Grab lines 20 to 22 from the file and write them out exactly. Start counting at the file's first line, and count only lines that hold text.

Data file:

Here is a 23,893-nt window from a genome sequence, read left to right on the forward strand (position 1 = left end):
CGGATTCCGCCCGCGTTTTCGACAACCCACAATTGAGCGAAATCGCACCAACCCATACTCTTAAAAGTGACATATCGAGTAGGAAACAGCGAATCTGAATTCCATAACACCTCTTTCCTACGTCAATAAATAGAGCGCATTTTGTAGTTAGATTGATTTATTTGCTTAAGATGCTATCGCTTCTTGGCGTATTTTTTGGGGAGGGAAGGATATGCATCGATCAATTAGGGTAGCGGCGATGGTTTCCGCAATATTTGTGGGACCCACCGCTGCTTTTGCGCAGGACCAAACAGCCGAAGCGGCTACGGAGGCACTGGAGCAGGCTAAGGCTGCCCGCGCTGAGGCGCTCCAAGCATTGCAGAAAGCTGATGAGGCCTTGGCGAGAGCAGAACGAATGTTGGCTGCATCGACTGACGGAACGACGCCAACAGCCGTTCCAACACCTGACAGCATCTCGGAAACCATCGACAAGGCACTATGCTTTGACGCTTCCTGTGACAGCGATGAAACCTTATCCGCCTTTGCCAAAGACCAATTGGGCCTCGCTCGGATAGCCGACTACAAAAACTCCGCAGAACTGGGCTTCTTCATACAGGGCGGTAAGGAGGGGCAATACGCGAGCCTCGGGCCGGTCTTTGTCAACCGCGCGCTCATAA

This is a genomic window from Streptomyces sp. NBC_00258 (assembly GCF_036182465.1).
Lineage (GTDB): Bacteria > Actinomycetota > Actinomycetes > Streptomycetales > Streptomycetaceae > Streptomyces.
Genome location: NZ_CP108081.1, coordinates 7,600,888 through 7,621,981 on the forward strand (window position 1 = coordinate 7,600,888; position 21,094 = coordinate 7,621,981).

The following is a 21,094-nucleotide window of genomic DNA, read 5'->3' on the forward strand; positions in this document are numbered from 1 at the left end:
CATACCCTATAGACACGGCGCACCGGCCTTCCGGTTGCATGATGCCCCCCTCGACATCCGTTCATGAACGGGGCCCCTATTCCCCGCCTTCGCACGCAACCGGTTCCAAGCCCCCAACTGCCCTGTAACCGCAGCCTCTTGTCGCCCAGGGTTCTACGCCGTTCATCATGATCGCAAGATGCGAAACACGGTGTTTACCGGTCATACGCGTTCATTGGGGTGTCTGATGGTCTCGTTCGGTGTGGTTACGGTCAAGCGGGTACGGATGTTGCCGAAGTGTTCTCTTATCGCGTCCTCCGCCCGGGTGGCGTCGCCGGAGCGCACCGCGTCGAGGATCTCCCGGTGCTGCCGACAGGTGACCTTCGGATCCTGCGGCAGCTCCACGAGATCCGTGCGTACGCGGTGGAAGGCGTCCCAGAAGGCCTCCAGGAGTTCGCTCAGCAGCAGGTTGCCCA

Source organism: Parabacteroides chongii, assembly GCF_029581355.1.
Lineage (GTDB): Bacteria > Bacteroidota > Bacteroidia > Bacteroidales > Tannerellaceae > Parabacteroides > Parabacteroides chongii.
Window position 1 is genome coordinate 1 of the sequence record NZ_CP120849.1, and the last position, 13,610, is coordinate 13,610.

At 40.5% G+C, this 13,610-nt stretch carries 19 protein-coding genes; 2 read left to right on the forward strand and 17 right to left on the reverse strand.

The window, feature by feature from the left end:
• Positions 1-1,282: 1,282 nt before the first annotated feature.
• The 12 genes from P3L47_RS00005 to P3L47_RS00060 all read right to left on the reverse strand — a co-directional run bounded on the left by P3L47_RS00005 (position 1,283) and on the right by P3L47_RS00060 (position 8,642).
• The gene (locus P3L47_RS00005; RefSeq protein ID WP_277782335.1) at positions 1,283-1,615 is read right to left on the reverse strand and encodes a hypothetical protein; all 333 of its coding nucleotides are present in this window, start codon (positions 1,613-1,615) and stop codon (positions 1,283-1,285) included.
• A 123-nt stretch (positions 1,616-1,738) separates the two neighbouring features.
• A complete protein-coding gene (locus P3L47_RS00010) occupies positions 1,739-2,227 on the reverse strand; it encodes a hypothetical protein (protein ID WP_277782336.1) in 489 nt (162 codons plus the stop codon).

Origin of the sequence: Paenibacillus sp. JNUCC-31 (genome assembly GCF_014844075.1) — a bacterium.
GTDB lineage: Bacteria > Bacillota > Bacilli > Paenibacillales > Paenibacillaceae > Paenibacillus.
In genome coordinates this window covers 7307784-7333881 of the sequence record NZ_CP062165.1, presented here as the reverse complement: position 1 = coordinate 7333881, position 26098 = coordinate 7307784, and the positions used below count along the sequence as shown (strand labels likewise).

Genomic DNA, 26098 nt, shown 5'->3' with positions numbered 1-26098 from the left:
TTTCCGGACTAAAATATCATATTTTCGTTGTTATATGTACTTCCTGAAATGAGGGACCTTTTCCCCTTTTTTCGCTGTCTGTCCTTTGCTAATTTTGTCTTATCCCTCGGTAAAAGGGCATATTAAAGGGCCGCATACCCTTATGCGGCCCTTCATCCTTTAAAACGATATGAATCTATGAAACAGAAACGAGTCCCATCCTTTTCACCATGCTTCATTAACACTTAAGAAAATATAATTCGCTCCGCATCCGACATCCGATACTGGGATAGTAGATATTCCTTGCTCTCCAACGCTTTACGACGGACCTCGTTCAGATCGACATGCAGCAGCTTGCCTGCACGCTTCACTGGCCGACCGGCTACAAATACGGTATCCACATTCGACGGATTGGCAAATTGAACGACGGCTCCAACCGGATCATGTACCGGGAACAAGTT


In genome coordinates this window covers 7307784-7333881 of the sequence record NZ_CP062165.1, presented here as the reverse complement: position 1 = coordinate 7333881, position 26098 = coordinate 7307784, and the positions used below count along the sequence as shown (strand labels likewise).

Genomic DNA, 26098 nt, shown 5'->3' with positions numbered 1-26098 from the left:
TTTCCGGACTAAAATATCATATTTTCGTTGTTATATGTACTTCCTGAAATGAGGGACCTTTTCCCCTTTTTTCGCTGTCTGTCCTTTGCTAATTTTGTCTTATCCCTCGGTAAAAGGGCATATTAAAGGGCCGCATACCCTTATGCGGCCCTTCATCCTTTAAAACGATATGAATCTATGAAACAGAAACGAGTCCCATCCTTTTCACCATGCTTCATTAACACTTAAGAAAATATAATTCGCTCCGCATCCGACATCCGATACTGGGATAGTAGATATTCCTTGCTCTCCAACGCTTTACGACGGACCTCGTTCAGATCGACATGCAGCAGCTTGCCTGCACGCTTCACTGGCCGACCGGCTACAAATACGGTATCCACATTCGACGGATTGGCAAATTGAACGACGGCTCCAACCGGATCATGTACCGGGAACAAGTT